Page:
A games or rumpus room can double very nicely as your home theatre

Many of our homes have a large, sometimes ungainly, room that we use for games, for the kids’ sleepovers, and so on. That can also make a great space for your high definition video and sound system.

The picture

With few space constraints, you can aim fairly high, while still keeping the budget under control. For video, start with a 50-ish inch (127 cm) full high definition (1920 x 1080 pixels) panel TV. Plasma models come in 127cm and 140cm (55 inch), while LCD TVs are available at 117 cm (46 inch), and 132 cm (52 inch). With screens of this size, you can aim for cinema quality sound levels without throwing the sound out of balance with the video.

The source

What disc spinner should you use? Unless you already have a collection of DVD-Audio discs or Super Audio CDs, we recommend a Blu-ray player (Blu-ray players generally don’t support these formats). The player will also deliver on regular DVDs and CDs, but keep you up to date with the discs now offering the best video and sound quality ever.

In a room such as this, you may want to use a Sony Playstation 3 as your Blu-ray player. In addition to providing excellent CD, DVD and Blu-ray performance, the PS3 can integrate with your home network to provide access to music and photos on your computer, and of course it plays games. Even those of us here who aren’t really games enthusiasts find ourselves converting once we see the immensely detailed video on the screen, and are embedded in the intricate and convincing surround sound of the game.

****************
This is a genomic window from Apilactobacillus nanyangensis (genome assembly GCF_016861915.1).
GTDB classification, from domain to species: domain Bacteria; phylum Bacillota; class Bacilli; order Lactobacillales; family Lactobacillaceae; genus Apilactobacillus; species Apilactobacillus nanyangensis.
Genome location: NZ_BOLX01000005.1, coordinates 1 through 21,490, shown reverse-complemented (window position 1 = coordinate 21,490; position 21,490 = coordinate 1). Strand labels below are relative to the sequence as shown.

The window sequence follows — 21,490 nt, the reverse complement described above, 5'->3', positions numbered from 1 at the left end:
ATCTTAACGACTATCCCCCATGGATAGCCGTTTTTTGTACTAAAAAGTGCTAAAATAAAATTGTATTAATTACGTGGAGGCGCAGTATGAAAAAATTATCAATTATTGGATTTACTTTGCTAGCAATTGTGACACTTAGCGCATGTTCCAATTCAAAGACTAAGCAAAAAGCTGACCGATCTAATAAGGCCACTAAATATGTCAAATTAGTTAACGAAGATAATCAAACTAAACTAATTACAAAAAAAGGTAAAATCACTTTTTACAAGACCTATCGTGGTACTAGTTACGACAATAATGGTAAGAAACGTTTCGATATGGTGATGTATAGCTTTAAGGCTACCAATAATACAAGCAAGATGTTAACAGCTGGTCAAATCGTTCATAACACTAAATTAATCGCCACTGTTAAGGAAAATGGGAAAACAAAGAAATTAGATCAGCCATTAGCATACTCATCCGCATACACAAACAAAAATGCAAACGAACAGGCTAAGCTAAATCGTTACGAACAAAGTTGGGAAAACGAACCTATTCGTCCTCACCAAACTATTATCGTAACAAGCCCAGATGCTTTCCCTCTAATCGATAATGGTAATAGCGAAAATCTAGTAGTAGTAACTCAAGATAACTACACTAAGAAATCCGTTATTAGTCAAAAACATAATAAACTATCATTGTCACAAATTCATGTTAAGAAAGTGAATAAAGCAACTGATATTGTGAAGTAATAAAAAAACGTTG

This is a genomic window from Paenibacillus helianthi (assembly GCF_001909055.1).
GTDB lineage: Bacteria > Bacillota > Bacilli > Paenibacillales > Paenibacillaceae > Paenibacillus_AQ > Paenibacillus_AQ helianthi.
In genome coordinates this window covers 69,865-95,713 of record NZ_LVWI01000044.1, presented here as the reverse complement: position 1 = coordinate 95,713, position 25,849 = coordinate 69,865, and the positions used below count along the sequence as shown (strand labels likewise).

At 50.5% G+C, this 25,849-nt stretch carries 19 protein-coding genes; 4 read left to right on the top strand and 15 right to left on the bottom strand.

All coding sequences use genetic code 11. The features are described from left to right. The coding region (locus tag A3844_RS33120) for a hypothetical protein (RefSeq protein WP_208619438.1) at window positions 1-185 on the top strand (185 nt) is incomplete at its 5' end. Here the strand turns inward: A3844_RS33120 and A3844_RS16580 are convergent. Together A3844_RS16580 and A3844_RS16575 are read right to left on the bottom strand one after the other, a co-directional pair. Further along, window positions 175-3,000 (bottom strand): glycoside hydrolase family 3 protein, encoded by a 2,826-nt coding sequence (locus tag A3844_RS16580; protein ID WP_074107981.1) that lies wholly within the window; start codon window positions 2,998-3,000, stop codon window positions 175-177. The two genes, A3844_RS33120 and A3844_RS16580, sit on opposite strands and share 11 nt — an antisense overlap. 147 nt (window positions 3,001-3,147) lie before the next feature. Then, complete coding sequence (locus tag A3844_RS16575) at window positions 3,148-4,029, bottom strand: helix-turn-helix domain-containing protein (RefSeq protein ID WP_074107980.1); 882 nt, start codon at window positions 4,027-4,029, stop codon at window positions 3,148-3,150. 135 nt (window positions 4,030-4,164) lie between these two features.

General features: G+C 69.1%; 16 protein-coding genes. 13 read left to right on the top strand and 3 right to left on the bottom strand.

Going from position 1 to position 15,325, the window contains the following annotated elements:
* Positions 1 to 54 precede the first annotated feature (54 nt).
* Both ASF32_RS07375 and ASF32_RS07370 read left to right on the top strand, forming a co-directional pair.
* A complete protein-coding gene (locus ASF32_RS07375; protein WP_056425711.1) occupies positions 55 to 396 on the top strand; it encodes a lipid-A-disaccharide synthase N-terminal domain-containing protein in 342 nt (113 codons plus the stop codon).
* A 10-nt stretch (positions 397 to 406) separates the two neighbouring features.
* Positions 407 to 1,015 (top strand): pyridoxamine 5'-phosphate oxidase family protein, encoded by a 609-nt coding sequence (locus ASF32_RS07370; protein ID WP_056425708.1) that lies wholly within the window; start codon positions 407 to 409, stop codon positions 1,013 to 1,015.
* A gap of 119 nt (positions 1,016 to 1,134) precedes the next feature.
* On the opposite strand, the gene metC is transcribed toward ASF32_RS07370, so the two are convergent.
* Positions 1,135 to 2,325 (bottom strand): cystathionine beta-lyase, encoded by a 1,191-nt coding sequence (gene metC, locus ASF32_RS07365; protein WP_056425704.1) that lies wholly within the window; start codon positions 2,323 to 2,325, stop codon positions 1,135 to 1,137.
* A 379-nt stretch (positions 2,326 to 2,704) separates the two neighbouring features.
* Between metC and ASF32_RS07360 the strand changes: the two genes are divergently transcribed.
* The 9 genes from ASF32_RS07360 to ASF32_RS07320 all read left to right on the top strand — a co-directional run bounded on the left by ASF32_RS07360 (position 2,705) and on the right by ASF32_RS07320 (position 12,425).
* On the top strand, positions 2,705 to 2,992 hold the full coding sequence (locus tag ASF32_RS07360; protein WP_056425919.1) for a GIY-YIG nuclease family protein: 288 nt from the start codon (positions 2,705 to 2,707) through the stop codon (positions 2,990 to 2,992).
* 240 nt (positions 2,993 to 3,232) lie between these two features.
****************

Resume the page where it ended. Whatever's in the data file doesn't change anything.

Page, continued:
Consider, also, a high definition personal video recorder or a DVD recorder with a hard disk drive for time shifting broadcast TV.

The sound

For the final stage of delivering the sound, don’t skimp on the home theatre receiver. Look for one with support for an iPod dock (so your kids’ friends can share their music) and a second zone. It’s nice to be able to pipe stereo music to your lounge room at only the cost of an extra pair of speakers and some speaker cable. Look for a unit with a good learning remote control, as well, to keep things simple.

Finally, there are the speakers and the subwoofer. In a larger space such as this, most satellites will be somewhat limiting. We suggest solid bookshelf-sized or floorstanding speakers, perhaps with a wireless surround system if wiring is likely to be a problem.

For the subwoofer, choose a model that delivers high volumes and integrates well with the rest of the loudspeakers. Volume is more important than delivering a really extended deep bass (that is, bass below 20 hertz).

Look for

  • Big-screen full HD flat panel TV
  • 5.1 surround system with quality bookshelf or floorstanding speakers, plus subwoofer
  • Home theatre receiver with loads of HDMI connections for other equipment
  • Twin tuner HD PVR for recording
  • Blu-ray player for high definition sound and pictures
  • Learning remote